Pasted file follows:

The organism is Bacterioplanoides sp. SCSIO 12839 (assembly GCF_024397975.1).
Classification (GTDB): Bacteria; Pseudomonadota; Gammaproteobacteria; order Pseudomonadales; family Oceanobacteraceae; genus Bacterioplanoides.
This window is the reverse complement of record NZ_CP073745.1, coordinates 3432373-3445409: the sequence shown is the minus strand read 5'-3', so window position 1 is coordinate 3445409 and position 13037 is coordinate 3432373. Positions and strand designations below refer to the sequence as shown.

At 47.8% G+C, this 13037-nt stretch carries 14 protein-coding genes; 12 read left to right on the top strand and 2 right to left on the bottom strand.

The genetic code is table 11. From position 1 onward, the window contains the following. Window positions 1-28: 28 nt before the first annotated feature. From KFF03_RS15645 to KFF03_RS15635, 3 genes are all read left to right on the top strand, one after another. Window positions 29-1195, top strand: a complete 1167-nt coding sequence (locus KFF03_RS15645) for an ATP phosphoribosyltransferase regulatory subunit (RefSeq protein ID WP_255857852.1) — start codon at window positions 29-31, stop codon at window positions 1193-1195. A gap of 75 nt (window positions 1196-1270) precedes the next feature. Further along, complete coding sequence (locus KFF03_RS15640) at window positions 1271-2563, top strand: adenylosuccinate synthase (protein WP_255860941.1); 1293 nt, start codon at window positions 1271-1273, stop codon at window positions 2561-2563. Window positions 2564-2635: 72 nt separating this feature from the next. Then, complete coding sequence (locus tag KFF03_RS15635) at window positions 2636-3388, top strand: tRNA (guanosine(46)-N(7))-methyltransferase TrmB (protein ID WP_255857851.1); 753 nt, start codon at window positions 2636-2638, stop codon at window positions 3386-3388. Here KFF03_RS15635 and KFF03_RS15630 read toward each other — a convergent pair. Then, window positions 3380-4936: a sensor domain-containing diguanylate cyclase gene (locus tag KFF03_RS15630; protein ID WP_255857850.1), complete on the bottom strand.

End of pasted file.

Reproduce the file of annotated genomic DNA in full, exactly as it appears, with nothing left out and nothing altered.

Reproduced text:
The organism is Bacterioplanoides sp. SCSIO 12839 (assembly GCF_024397975.1).
Classification (GTDB): Bacteria; Pseudomonadota; Gammaproteobacteria; order Pseudomonadales; family Oceanobacteraceae; genus Bacterioplanoides.
This window is the reverse complement of record NZ_CP073745.1, coordinates 3432373-3445409: the sequence shown is the minus strand read 5'-3', so window position 1 is coordinate 3445409 and position 13037 is coordinate 3432373. Positions and strand designations below refer to the sequence as shown.

At 47.8% G+C, this 13037-nt stretch carries 14 protein-coding genes; 12 read left to right on the top strand and 2 right to left on the bottom strand.

The genetic code is table 11. From position 1 onward, the window contains the following. Window positions 1-28: 28 nt before the first annotated feature. From KFF03_RS15645 to KFF03_RS15635, 3 genes are all read left to right on the top strand, one after another. Window positions 29-1195, top strand: a complete 1167-nt coding sequence (locus KFF03_RS15645) for an ATP phosphoribosyltransferase regulatory subunit (RefSeq protein ID WP_255857852.1) — start codon at window positions 29-31, stop codon at window positions 1193-1195. A gap of 75 nt (window positions 1196-1270) precedes the next feature. Further along, complete coding sequence (locus KFF03_RS15640) at window positions 1271-2563, top strand: adenylosuccinate synthase (protein WP_255860941.1); 1293 nt, start codon at window positions 1271-1273, stop codon at window positions 2561-2563. Window positions 2564-2635: 72 nt separating this feature from the next. Then, complete coding sequence (locus tag KFF03_RS15635) at window positions 2636-3388, top strand: tRNA (guanosine(46)-N(7))-methyltransferase TrmB (protein ID WP_255857851.1); 753 nt, start codon at window positions 2636-2638, stop codon at window positions 3386-3388. Here KFF03_RS15635 and KFF03_RS15630 read toward each other — a convergent pair. Then, window positions 3380-4936: a sensor domain-containing diguanylate cyclase gene (locus tag KFF03_RS15630; protein ID WP_255857850.1), complete on the bottom strand.